Tuesday, August 14, 2007

Correcting a golf slice

I've only recently started playing golf, and am still learning the very hard lessons on how to play.
I recently purchased a Ben Hogan CS 3 Driver (IMO the best value for money driver on the market - if you can find one).
When I first started playing, I couldn't hit a Driver at all, resorting to the trusty 5-iron, which would go a reliable 180 meters off the tee. I eventually progressed to my Spalding 3-Wood, and then the Spalding Driver.
Convinced I could now hit the "big dog", I purchased the Ben Hogan with a draw tendency.
Wow - 230 - 250 meters with a slight draw - excellent!
...but I soon ran into problems, which are described here:

Problem #1: Massive hook, with very little distance gained.
Solution: Turned out that my back-swing was way too short, and inside the "swing-plane", resulting in my hands turning over the ball ala tennis top spin. I adjusted my back-swing to pull further back until I could see the club in the peripheral vision of my left eye (which usually meant that the club was horizontal to the ground)
Yeah! Perfect Drives for the next 5 weeks.

Problem #2: Massive slice, traveling about 40 meters right, and 250 distance (which usually meant I was in irrecoverable hazards, or the neighboring fairway.)
Solution: Turns out there's a very fine line in my swing between slice, produced by and outside-in swing, which was further enhanced by my stance being a little too upright and a perfect drive with slight draw. I found that if I stood a little further away from the ball (leaning forward with straight posture), and tried to swing around the body (as apposed to the normal iron swing), then the old Drive was back. But as I mentioned, it's quite a fine line, so I found that some balls were still producing the banana flight pattern.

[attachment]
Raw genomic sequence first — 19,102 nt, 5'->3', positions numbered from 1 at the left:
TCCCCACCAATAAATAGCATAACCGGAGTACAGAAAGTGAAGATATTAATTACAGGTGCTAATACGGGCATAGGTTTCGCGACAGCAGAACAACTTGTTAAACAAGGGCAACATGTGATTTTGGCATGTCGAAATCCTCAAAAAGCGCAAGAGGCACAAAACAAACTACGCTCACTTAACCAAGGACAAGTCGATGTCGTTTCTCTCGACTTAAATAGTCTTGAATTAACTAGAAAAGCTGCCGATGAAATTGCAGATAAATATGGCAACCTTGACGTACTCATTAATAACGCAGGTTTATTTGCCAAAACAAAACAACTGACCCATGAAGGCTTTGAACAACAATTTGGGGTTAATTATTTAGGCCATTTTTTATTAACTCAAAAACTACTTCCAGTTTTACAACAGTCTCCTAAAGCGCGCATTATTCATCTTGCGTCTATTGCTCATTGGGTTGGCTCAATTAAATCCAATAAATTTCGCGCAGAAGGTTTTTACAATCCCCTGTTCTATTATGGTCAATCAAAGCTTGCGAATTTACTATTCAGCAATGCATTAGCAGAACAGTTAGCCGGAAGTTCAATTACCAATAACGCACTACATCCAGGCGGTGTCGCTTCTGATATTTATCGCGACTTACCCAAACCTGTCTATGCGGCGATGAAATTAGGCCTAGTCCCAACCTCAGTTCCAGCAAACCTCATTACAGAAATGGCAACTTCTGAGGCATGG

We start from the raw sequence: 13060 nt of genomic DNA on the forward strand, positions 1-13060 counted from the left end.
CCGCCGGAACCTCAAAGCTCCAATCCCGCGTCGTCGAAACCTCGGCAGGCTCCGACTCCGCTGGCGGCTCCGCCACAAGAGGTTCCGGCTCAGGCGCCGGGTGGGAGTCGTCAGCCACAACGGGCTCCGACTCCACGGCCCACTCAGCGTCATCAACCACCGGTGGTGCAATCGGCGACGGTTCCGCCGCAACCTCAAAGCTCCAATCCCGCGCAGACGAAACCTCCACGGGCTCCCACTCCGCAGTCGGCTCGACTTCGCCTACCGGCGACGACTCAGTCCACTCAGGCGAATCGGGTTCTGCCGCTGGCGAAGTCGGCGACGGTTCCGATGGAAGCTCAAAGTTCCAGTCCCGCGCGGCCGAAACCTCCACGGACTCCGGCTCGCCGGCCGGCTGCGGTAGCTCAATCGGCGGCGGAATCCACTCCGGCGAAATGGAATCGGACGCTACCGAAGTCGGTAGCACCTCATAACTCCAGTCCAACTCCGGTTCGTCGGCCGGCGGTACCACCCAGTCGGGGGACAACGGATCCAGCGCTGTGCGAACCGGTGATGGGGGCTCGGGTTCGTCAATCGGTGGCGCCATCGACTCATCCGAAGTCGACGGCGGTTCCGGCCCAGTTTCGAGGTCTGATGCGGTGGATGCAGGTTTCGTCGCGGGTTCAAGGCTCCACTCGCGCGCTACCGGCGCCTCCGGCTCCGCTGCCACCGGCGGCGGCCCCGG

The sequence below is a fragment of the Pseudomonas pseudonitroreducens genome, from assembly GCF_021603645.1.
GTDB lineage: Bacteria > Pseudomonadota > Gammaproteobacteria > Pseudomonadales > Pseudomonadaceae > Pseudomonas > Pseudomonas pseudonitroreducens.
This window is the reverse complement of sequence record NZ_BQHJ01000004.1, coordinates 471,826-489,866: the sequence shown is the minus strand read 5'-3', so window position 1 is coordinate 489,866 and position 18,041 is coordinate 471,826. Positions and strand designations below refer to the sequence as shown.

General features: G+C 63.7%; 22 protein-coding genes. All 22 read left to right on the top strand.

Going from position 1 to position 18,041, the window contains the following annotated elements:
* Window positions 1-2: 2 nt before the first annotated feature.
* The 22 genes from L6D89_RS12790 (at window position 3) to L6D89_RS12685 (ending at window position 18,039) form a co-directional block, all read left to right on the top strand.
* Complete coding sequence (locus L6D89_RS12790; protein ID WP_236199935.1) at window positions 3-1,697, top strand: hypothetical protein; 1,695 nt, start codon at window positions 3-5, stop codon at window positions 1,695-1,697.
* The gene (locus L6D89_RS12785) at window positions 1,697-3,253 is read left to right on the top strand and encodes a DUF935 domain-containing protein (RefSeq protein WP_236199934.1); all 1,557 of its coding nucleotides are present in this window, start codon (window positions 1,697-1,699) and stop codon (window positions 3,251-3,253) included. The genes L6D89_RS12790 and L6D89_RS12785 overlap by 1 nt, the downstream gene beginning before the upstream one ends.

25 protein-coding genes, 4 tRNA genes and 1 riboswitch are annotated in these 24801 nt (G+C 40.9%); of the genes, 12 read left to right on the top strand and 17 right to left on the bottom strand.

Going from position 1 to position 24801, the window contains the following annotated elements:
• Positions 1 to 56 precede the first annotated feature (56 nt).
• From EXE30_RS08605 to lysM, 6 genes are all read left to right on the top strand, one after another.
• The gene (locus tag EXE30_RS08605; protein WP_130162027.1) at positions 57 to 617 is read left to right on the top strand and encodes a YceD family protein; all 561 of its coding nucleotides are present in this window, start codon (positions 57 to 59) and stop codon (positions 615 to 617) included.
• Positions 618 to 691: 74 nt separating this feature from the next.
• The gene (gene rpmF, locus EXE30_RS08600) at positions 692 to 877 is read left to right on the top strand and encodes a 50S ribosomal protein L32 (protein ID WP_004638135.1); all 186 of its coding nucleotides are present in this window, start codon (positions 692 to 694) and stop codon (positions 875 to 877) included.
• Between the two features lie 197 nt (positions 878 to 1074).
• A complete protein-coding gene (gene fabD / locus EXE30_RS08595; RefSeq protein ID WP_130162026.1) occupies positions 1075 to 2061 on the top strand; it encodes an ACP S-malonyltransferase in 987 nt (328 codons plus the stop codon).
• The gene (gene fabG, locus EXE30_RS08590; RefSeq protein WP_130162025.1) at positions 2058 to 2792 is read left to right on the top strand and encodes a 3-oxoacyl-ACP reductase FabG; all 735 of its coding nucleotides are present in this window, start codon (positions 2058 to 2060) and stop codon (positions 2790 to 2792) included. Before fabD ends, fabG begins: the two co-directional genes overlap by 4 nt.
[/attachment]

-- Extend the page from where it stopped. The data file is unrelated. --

At least now I know that if I want to slice around a dogleg right, all I need do is stand more upright, and produced a more vertical swing plane (this strategy contributed to a birdie yesterday :) - which for a high handicapper is quite an achievement!)

Edit: When all else fails, you can hack the slice by closing the club face

Edit: I've also found that the following has helped:
- teeing the ball just inside the leading foot, and so the bottom of the ball is sitting just below the top of the club.
- Make a straight line with the leading arm and club shaft at address.
- Bend your spine 30 degrees away from the ball, so as to get underneath the ball at impact
- Swing 80% of power, accelerating from the top of the swing (ie: start slow). If you try and hit the cr@p out of it, it'll more than likely go wayward.
- Make a deliberate slow back swing (good for maintain balance)
- Concentrate eye contact on the ball at impact.
- Make sure your elbows are pointing away from each other at address(leading elbow toward the target)
- At the start of the backswing, keep the club low and away from the body.

No comments: